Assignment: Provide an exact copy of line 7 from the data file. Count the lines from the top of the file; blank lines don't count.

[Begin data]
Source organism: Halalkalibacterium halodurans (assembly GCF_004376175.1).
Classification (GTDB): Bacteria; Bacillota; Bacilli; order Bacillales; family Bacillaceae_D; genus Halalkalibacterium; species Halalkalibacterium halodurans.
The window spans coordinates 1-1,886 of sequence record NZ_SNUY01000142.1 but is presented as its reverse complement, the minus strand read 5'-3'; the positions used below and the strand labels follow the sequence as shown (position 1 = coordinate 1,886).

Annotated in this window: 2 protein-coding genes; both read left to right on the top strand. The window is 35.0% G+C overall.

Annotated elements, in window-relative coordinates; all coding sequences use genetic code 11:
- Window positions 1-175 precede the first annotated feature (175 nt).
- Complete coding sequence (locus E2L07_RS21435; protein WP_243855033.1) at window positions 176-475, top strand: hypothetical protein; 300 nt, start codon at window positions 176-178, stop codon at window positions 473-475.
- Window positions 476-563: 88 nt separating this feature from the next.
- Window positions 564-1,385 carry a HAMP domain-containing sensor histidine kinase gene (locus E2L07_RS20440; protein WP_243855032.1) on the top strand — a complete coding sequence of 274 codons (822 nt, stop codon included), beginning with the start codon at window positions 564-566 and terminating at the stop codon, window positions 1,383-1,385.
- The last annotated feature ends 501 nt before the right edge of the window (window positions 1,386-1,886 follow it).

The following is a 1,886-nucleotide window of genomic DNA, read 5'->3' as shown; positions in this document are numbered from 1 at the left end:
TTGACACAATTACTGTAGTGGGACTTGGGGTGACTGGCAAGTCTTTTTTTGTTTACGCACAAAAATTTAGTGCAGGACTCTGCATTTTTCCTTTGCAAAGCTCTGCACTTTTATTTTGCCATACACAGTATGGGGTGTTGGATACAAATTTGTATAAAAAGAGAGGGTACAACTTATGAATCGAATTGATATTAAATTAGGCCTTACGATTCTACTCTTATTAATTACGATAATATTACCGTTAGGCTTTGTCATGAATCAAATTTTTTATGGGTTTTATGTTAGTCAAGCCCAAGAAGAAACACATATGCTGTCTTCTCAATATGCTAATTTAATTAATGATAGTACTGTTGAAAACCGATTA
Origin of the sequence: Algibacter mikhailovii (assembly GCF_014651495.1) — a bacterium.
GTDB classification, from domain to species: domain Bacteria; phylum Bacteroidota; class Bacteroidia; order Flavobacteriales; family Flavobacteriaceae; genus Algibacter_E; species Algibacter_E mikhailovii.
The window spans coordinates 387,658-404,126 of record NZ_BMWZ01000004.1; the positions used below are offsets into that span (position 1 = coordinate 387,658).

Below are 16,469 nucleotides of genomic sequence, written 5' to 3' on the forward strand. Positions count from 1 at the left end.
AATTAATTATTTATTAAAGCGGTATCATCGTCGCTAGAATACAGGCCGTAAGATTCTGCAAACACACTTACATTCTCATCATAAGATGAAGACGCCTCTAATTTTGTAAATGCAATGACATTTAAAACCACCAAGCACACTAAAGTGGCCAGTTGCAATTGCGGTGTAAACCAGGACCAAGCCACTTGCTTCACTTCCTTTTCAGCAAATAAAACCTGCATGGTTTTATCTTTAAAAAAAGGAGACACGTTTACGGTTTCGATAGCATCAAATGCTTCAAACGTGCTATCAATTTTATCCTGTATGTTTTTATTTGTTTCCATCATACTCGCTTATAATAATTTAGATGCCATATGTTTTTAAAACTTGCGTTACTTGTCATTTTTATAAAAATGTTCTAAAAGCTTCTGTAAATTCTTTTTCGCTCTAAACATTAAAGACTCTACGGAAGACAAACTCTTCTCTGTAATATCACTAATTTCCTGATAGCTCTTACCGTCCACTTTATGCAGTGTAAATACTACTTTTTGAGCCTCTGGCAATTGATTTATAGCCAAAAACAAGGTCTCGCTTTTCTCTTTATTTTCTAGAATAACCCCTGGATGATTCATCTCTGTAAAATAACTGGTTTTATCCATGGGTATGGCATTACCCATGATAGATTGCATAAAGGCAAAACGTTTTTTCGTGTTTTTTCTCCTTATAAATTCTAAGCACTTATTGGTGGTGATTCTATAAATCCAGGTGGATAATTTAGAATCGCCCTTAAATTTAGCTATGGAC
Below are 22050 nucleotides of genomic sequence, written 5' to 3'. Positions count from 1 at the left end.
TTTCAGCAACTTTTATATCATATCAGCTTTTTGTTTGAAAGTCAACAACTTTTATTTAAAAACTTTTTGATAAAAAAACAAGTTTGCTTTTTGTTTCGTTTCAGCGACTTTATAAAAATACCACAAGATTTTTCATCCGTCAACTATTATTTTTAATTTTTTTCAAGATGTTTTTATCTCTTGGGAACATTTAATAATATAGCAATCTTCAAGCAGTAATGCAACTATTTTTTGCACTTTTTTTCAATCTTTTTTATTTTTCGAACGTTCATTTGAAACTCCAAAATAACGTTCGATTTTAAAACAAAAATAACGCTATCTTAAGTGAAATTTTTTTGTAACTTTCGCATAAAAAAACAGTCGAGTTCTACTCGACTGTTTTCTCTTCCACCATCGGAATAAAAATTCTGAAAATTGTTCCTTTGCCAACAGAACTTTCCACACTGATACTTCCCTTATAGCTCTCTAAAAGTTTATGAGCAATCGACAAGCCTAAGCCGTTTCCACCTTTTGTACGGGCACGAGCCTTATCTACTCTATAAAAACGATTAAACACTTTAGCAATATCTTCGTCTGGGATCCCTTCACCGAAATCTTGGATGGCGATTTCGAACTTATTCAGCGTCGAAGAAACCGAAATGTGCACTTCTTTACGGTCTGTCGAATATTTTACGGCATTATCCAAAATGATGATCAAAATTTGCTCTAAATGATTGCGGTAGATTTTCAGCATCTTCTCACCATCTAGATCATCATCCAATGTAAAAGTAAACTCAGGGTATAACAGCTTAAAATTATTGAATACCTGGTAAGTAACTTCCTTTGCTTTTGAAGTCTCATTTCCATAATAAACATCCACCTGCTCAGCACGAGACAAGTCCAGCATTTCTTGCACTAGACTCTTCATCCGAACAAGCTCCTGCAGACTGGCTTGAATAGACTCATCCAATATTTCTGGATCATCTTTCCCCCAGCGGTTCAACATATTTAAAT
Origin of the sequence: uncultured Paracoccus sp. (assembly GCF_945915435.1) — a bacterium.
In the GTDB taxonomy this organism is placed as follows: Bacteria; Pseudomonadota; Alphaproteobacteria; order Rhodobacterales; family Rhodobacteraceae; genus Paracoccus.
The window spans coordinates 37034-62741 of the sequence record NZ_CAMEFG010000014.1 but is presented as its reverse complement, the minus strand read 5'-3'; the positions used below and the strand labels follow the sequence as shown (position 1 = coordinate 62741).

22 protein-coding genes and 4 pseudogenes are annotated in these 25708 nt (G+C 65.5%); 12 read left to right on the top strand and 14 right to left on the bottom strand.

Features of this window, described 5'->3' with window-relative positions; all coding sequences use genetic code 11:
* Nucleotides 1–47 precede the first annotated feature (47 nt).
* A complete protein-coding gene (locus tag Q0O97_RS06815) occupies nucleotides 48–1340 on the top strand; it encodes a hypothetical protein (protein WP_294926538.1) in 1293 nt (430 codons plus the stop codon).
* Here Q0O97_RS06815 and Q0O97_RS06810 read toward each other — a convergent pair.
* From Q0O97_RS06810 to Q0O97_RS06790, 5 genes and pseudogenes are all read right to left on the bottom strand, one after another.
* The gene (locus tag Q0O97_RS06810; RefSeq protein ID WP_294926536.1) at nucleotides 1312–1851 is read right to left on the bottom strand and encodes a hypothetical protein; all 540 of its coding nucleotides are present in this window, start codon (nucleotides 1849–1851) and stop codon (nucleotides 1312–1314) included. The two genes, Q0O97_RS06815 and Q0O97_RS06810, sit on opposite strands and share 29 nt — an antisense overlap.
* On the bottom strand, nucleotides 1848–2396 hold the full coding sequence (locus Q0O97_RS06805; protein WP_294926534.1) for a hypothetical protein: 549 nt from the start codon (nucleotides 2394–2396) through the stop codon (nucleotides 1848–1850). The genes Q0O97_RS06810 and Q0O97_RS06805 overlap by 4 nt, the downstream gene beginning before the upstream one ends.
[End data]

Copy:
- Complete coding sequence (locus E2L07_RS21435; protein WP_243855033.1) at window positions 176-475, top strand: hypothetical protein; 300 nt, start codon at window positions 176-178, stop codon at window positions 473-475.